Animal Eric Burdon

Animal Eric Burdon

The music I love was created by the sons and daughters of slaves. My life’s work has always been about honoring those people who suffered and thus, created a language of peace and salvation through music. 

Everything we believed in during the ’60s, everything people fought and died for, is being jeopardized today. [Eric Burdon]

May 11…Happy birthday and many more!
photo from Eric Burdon site

In 1966, friend Rob who attended Fordham Prep in the Bronx, NY asked me if I’d like to go to a concert there. The Animals were playing.

1964’s British Invasion did far more than introduce the Beatles to the Boomers.  On September 5, 1964 The Animals’ “House of the Rising Sun” became Billboard’s #1 single. It was likely the first time we’d heard of these Animals (what a great name!).

Sadly, most of us young Americans thought it was the Animals’ song.

Animal Eric Burdon
source: YouTube

We didn’t realize it may have had roots centuries deep–or at least decades deep in our own American history. And as few of us realized (as I assume few radio stations realized) that the song was about a whore house.

Animal Eric Burdon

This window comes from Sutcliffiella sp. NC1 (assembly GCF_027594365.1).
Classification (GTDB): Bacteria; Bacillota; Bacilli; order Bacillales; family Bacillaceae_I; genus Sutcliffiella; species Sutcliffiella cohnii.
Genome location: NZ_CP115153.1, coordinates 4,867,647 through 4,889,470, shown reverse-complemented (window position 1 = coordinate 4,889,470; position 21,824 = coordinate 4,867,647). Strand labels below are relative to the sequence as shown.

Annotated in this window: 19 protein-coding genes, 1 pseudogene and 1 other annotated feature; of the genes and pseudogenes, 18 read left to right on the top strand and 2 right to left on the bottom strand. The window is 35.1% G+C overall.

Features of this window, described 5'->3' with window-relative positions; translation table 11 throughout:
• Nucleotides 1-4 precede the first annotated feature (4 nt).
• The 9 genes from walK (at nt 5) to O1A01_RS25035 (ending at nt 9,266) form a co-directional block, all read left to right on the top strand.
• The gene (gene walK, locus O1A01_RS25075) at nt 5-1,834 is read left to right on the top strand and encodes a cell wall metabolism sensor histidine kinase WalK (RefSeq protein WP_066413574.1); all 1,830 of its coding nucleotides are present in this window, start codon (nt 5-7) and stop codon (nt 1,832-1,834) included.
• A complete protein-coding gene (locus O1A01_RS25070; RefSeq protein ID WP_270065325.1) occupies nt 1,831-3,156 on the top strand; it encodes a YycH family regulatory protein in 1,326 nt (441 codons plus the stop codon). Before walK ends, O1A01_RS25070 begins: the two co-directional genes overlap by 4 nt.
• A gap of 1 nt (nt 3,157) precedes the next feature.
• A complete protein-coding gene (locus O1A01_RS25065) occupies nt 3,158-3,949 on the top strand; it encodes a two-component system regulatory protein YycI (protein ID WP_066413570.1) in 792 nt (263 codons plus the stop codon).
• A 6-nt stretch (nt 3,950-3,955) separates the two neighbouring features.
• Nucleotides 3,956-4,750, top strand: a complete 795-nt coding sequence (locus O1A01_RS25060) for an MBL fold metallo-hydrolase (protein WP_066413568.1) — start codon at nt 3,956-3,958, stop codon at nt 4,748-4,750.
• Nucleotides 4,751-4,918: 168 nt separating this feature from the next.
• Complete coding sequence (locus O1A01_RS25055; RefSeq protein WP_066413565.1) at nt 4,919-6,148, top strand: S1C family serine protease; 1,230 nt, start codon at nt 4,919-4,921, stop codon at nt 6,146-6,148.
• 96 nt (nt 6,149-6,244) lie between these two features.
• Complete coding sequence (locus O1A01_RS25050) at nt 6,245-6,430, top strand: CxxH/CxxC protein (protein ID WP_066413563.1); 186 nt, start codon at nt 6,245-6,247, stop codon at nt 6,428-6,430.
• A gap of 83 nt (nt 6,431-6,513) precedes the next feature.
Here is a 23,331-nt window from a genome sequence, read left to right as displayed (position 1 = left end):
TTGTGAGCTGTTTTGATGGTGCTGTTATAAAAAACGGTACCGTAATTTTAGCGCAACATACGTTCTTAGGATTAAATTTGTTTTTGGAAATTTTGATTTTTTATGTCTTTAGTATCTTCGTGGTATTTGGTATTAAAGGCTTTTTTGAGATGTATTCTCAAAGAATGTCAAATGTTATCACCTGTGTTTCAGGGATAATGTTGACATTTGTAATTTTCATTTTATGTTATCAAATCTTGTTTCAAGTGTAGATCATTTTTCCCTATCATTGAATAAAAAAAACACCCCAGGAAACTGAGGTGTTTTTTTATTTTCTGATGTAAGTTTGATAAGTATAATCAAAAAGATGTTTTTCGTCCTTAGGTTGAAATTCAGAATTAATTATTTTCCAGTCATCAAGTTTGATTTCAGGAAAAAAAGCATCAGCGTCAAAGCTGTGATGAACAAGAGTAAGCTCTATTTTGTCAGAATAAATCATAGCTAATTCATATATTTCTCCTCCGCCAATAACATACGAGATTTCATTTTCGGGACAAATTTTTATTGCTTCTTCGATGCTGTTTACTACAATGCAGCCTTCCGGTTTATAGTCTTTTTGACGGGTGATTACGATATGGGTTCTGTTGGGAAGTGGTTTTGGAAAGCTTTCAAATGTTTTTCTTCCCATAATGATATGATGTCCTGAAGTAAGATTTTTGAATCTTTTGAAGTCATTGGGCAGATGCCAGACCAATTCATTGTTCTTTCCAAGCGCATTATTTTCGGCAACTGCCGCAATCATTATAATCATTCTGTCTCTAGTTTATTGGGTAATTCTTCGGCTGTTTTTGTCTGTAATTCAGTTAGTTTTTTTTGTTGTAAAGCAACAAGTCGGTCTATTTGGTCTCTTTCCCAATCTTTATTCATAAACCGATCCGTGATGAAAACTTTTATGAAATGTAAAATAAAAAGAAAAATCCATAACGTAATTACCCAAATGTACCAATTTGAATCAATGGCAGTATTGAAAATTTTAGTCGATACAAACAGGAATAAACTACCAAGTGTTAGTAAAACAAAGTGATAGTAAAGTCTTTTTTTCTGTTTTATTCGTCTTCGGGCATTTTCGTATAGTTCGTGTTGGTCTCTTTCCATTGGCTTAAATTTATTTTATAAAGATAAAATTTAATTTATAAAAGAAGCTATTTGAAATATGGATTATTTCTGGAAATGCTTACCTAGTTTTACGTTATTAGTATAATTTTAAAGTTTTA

Eric Burdon

Animal Eric Burdon

In any case, the voice of Eric Burdon became part of the 1960s soundtrack. For me, their Best of the Animals album was my introduction. I didn’t realize that they had produced the album because of personnel changes. I did notice that it seemed every time I bought a new Animal album, there seemed to be a replacement. Eric was there though. That was the main thing.

Even the 1967 Eric is Here album with its departure from rock and blues was OK. New way to hear stuff.

Burdon, like any rock musician, could read the Beatle writings on the wall, and when they went psychedelic, he did, too. He made politically-influenced music, well, that was OK, too. And there was that “New York 1963 — America 1968,” an 18-minute l track featuring vocals not by a group member, but a black engineer named Cliff, who recalls his experience as a fighter pilot during World War II.

Patience James. Patience.

Animal Eric Burdon

Drifted apart

Eric and I slowly drifted apart. More because of new responsibilities on my part than any disenchantment.

Eric forged ahead and continues to perform. To list the dozens of albums and songs and groups he’s been with for 50+ years is for Wikipedia or AllMusic.

He and the other original Animals (Chas Chandler, Alan Price , John Steel, and Hilton Valentine) were inducted into the Rock and Roll Hall of Fame in 1994. Eric had a gig in Dusseldorf, Germany. Jancee Dunn in Rolling Stone asked “Artist of principle or crazy man?”

Suffice to say that Eric Burdon is still going, still singing, and we can still enjoy his presence.